The Perils of Shopping

I went to Nottingham again last Thursday and as my local city I think it does a good job. I like the mix of colours and cultures and all that diversity malarkey but why oh why do the people and by expansion the city, want me to get involved.

Perhaps (definitely), it is my cantankerous nature starting up again but as a fellow who likes his own company whilst shopping, I really don’t want to play with the Nottingham people, so after a few hours of fruitless wandering I ran away to a second hand bookshop and spent around two hours going through single every book.

By that I mean reading the title on every spine in the place, apart from the cookery, angling, hunting and foreign language books, four departments of which I understand nothing and am happy to stand firm in my ignorance.  The nature of book shopping means crawling around on all fours across the length of each wall looking for that elusive hidden gem and then realising that there are books behind the books to the depth of the shelves, so another trip around the entire room was in order.

Add into that the ladder I had to get in order to reach the roof (the books are stacked to the rafters) and by doing so completely blocked the entrance, then I deprived a woman of her seat by placing books on it and then topping it all off by accidentally claiming to be an alcoholic

It was a tough challenge but I finally managed to satiate my appetite for all things book, with this huge haul. The day got better though, by meeting Tom and Lorraine playing a hefty dose of newly rebooted XCOM and an amusing time watching decent comedy Spaced.

So anyway onto the books and a brief overview on each;

  • Fatu-Hiva – Thor Heyerdahl:  The legendary traveller lives on a Polynesian island, gets fascinated and conceives ideas for his later famous expeditions.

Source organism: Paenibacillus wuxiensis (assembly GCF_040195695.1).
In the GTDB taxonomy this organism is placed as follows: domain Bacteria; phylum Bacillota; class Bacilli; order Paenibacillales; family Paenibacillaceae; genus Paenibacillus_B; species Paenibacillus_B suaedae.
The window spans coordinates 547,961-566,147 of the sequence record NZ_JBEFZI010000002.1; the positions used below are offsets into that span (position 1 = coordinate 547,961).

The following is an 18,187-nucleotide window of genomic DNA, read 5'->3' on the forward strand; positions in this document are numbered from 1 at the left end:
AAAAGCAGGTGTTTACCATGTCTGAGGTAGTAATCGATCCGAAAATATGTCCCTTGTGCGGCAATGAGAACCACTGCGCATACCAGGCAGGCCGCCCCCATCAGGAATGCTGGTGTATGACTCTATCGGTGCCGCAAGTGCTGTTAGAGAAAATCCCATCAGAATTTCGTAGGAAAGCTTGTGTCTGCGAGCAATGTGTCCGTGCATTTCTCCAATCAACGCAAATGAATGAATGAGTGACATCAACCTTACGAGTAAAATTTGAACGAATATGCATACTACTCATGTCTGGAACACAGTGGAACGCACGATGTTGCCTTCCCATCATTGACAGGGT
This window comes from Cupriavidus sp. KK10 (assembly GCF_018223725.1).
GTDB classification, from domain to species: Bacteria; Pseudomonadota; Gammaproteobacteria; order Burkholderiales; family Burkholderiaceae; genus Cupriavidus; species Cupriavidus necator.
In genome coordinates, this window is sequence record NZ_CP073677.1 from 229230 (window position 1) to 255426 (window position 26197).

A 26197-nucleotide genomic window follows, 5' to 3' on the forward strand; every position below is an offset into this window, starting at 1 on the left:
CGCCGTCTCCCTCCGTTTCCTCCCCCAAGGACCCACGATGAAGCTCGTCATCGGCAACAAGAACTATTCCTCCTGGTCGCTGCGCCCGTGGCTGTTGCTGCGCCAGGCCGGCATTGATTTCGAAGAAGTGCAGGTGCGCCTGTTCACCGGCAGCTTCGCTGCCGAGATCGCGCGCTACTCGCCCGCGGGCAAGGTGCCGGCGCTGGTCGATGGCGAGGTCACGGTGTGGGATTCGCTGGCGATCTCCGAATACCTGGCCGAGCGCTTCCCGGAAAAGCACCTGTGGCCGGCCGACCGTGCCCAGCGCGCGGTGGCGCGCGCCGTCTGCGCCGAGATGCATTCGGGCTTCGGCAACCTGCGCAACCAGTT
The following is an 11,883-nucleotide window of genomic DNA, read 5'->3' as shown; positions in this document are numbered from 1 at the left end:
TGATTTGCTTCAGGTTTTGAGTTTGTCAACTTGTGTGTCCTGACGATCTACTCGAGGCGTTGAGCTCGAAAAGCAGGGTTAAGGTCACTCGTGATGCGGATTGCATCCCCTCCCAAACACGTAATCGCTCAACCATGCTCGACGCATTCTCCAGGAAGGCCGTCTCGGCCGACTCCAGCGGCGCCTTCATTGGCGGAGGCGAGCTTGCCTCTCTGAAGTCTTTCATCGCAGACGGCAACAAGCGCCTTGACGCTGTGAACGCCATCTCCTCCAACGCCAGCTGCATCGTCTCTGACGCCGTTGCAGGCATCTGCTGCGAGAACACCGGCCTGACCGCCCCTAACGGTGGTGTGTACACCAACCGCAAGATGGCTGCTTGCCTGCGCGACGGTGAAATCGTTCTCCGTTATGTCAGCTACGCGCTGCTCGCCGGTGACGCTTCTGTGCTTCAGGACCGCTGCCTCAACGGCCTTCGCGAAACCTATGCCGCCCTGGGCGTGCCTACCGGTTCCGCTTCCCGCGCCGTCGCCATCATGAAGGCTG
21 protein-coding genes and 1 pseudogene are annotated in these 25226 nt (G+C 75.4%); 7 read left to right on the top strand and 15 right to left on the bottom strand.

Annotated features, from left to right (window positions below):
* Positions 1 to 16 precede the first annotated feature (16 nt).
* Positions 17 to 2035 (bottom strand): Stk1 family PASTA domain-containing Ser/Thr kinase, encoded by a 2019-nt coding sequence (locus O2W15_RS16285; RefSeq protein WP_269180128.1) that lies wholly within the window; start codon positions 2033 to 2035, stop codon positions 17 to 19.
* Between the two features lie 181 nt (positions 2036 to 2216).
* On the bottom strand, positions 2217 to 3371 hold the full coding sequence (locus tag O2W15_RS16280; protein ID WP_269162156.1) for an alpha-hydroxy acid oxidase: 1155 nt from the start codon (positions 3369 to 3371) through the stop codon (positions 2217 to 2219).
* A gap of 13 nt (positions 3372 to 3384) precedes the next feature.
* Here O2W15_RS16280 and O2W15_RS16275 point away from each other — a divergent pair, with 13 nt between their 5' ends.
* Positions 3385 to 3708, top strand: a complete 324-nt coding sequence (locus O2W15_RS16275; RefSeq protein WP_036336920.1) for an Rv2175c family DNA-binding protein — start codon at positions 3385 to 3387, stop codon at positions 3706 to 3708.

• Old Goriot – Honoré de Balzac: French tragedy, that combines greed, class and all that sort of stuff, apparently really good.
  • Selected Short Stories – Guy de ‘Maupassant: Stories of murder, adultery, war, the simples pleasures in life and other such themes.
  • The Letters of Abelard and Heloise – Abelard and Heloise:  Love letters from controversial philosopher to his beau in the 12th century.  Lots of insights into the time to be had especially into how science and theology combined and clashed..
  • The Song of Roland – Anon: Epic and intense French poem based on the massacre of Charlemagne’s rearguard in 778, which has been transformed into ‘a legendary defeat in the clash between Christianity and paganism’.
  • In the Shadow of Tlaloc – Gregory G. Reck:  When the modern world reaches the remote village of Jonatla in the mid 1960’s, the author decides to chronicle the changes that take place through the eyes of one villager Celistino de la Cruz.
  • Discourses on Method and Meditation – René Descartes: Classic philosophy, Descartes’ ideas rang from the disparities of our perceptions and realities, the certainty of the existence of God and enquiries into scientific technique.
  • Madam Crowl’s Ghost – J. S. Le Fanu:  Classic short ghost stories, M. R. James was a big fan.
  • The Voyage of the Beagle – Charles Darwin:  The trip and the speculations that changed the world.

  • The Tongues of Men & Speech – J. R. Firth:  Study of linguistics and analysis on language patterns.
  • Exploration Fawcett – Colonel P. H. Fawcett: Diary, notes and various ephemera from one of the last great explorers of the unknown world who went missing in the Amazon in the year 1925 never to be found.
  • The Icelanders and Their Island – Mary McCririck:  A general history of Iceland covering such delights as wild life, fishing, geography, literature, art etc.
  • Solzhenitsyn – Michael Scammell:  Huge biography on one of the most important chroniclers and all round Russians of the modern era
  • South America Called Them – Victor W. Von Hagen:  chronicling the travels of the great naturalists who explored South America, Darwin Von Humboldt et al

  • The Starlight Barking – Dodie Smith:  When every living thing goes into a deep sleep it is upto Pongo and Missis (from 101 Dalmatians fame) to save the day.
  • August 1914 – Aleksandr Solzhenitsyn: A story of Russian forces moving into East Prussia and being decimated and the ultimate responsibility in where the accountability lies.
  • Ur of the Chaldees – Sir Leonard Woolley:  The history of the Sumerian city state Ur, told through archaeology.
  • The Island at the Top of the World – Ian Cameron: An old skool adventure novel, has me in mind of a Jules Verne novel.